Course Identification

Quantum field theory 1
20231022

Lecturers and Teaching Assistants

Prof. Ofer Aharony
Dr. Ohad Mamroud, Nadav Brukner, Tal Sheaffer, Yacov Nir Breitstein, Lev Yung, Dr. Erez Urbach

Course Schedule and Location

2023
Second Semester
Sunday, 09:15 - 11:00, Weissman, Auditorium
Monday, 11:15 - 13:00, Weissman, Auditorium

Tutorials
Sunday, 11:15 - 13:00, Weissman, Auditorium
16/04/2023
21/07/2023

Field of Study, Course Type and Credit Points

Physical Sciences: Lecture; Elective; Regular; 5.00 points
Chemical Sciences: Lecture; Elective; Regular; 5.00 points

Comments

On Jun 26 at 11:00-13:00 the course will take place in Room A, instead of Weissman auditorium, in physics faculty.

Prerequisites

  • Quantum Mechanics 1
  • Quantum Mechanics 2

Restrictions

40

Language of Instruction

English

Attendance and participation

Expected and Recommended

Grade Type

Numerical (out of 100)

Grade Breakdown (in %)

33%
67%

Evaluation Type

Examination

Scheduled date 1

31/07/2023
Weissman, Seminar Rm A
0930-1700
N/A

Scheduled date 2

28/08/2023
Weissman, Seminar Rm A
0930-1700
N/A

Estimated Weekly Independent Workload (in hours)

6

Syllabus

1) Introduction. Conventions. Perturbation theory and Feynman diagrams from Path Integrals (scalars and fermions). Computation of tree-level diagrams. The S-matrix.

2) Computation of one-loop diagrams, regularization and renormalization (perturbative). Dimensional regularization. Renormalizable field theories. The optical theorem and the LSZ reduction formula.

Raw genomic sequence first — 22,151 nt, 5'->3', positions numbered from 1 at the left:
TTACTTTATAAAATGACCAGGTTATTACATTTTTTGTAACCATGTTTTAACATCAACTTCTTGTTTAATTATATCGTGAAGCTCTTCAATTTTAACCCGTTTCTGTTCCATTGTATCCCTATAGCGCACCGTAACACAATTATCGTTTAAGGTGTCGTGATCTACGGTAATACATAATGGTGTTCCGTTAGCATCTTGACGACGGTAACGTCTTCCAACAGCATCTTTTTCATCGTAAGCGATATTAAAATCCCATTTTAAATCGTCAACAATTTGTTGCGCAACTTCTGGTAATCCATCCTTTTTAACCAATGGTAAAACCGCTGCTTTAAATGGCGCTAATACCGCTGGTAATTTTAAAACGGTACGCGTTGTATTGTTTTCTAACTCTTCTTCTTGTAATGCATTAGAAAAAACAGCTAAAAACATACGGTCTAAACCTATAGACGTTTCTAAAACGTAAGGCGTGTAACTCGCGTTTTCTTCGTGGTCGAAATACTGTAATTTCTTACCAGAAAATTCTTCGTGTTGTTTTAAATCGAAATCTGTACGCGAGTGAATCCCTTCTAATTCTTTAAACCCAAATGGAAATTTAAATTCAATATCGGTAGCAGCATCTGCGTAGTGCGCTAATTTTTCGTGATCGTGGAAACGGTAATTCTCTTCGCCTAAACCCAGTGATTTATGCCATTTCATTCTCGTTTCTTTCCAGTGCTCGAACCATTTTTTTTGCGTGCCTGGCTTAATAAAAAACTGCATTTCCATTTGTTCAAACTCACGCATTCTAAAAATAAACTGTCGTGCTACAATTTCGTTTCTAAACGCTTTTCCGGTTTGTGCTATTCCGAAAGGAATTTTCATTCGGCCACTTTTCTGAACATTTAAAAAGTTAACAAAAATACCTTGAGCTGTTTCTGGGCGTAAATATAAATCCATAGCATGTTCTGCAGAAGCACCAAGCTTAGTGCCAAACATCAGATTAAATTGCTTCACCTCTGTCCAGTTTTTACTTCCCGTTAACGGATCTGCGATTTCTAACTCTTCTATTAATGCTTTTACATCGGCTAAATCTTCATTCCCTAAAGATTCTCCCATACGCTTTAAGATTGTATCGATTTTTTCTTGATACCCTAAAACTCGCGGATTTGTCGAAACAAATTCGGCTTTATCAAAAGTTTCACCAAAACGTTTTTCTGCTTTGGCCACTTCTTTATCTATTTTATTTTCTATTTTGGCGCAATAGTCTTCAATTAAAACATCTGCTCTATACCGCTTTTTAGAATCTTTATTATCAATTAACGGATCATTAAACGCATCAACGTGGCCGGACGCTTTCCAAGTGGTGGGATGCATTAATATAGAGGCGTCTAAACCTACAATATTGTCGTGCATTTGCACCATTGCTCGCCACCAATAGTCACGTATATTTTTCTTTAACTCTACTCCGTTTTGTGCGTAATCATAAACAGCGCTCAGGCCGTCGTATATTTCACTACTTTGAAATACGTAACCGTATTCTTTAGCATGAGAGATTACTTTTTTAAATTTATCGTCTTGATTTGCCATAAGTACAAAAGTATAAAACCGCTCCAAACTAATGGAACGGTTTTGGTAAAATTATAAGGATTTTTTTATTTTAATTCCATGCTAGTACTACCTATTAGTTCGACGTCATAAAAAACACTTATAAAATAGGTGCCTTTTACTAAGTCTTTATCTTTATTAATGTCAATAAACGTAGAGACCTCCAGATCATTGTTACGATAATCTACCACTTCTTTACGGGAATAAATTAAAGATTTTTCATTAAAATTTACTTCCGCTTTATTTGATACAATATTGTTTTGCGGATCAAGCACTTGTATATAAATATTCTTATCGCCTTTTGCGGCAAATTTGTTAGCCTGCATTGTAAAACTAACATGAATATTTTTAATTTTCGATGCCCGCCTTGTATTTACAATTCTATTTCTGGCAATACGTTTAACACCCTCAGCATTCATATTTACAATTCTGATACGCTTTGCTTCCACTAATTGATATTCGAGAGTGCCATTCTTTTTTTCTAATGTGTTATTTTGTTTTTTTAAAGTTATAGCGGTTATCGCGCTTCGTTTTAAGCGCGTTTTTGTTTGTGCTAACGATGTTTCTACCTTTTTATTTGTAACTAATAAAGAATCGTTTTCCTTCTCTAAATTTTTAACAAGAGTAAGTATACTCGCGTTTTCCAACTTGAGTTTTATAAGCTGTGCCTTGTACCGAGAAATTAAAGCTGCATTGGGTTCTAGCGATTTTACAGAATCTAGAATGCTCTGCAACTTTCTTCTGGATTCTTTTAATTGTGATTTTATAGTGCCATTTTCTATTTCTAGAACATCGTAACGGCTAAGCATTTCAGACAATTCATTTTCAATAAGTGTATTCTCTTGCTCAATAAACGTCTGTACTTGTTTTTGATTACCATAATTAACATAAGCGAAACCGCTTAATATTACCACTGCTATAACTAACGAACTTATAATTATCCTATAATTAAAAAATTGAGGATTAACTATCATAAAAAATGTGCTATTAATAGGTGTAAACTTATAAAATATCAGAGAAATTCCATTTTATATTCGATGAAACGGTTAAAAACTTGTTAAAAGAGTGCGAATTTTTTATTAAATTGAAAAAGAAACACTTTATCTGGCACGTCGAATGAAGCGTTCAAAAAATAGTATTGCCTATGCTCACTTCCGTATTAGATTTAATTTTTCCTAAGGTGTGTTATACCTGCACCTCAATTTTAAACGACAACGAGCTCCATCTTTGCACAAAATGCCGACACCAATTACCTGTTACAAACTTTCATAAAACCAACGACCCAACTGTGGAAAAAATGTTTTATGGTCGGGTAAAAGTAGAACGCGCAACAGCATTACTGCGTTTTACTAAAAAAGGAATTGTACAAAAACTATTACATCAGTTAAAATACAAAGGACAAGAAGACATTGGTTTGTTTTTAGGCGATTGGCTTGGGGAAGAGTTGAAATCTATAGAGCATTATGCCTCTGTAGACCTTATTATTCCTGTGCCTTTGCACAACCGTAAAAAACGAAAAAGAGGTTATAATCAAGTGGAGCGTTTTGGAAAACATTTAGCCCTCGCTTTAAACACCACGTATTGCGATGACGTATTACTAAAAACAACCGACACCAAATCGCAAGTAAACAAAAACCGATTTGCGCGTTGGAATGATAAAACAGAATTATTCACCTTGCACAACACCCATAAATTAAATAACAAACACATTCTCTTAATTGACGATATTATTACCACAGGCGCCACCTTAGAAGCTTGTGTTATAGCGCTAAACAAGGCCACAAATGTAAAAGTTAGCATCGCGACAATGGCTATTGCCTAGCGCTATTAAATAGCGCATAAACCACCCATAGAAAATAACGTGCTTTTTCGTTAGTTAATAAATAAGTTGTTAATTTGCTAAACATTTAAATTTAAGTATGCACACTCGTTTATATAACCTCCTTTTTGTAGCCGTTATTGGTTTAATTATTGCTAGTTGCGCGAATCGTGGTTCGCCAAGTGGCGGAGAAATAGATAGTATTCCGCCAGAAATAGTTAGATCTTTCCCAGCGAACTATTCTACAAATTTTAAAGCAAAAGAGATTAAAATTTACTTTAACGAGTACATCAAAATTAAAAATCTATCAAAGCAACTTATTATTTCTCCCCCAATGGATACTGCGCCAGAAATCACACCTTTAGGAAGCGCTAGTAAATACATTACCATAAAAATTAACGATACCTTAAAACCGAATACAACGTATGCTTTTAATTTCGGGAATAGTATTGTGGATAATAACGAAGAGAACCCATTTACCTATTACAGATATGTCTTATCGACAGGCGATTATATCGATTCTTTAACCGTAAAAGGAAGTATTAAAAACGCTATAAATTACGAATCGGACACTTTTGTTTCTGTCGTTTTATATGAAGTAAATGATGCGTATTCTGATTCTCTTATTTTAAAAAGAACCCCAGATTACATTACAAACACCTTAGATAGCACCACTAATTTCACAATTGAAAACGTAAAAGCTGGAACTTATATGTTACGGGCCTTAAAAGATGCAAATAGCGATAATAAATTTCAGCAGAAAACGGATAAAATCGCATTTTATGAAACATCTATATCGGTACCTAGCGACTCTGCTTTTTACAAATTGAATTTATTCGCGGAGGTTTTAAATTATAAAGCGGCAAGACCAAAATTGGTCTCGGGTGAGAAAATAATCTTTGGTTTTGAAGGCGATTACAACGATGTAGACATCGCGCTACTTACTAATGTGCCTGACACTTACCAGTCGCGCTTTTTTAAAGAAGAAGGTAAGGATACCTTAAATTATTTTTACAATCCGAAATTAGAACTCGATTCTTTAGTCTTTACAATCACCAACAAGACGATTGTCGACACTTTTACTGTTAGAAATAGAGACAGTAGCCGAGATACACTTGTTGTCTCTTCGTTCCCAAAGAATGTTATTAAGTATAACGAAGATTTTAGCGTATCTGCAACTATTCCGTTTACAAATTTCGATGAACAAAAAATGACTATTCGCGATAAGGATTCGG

3) Scale-dependence of coupling constants and beta functions, the renormalization group, the Wilsonian effective action, marginal and relevant operators, fixed points, universality.

4) QED – quantization of gauge fields, gauge fixing and the Faddeev-Popov procedure, Feynman diagrams, Ward identities. Computations at tree-level and at one-loop, renormalization.

5) An introduction to non-Abelian gauge theories.

6) Non-perturbative field theory – QCD (qualitative). 3d QED, instantons and confinement.

7) (Time permitting) Symmetries in QFT, Goldstone’s theorem, renormalization and symmetry, the Higgs mechanism (classical and quantum).

Learning Outcomes

Upon successful completion of this course students should be able to:

  1. Perform perturbative computations, both at tree-level and at higher orders (loops), in any quantum field theory, including scalars, fermions, and gauge fields. This includes regularizing and renormalizing the theory if necessary, and computing the beta functions indicating how coupling constants vary with the scale. Students should be able to perform both computations of correlation functions, and of the S-matrix.
  2. Demonstrate understanding of the possible phases of quantum field theories, and various methods to analyze and to identify which phase a specific theory is in. Understand the renormalization group and flows between different quantum field theories.
  3. Take more advanced courses, including QFT2 and advanced courses in supersymmetry, string theory and other related topics.

Reading List

The main book that will be used in the first part of the course M. Peskin and J. Schroeder, "An introduction to quantum field theory", but there are many other good books on this topic, and it is recommended to look at several different books. A more complete reading list will be given at the beginning of the semester.
 

Website

N/A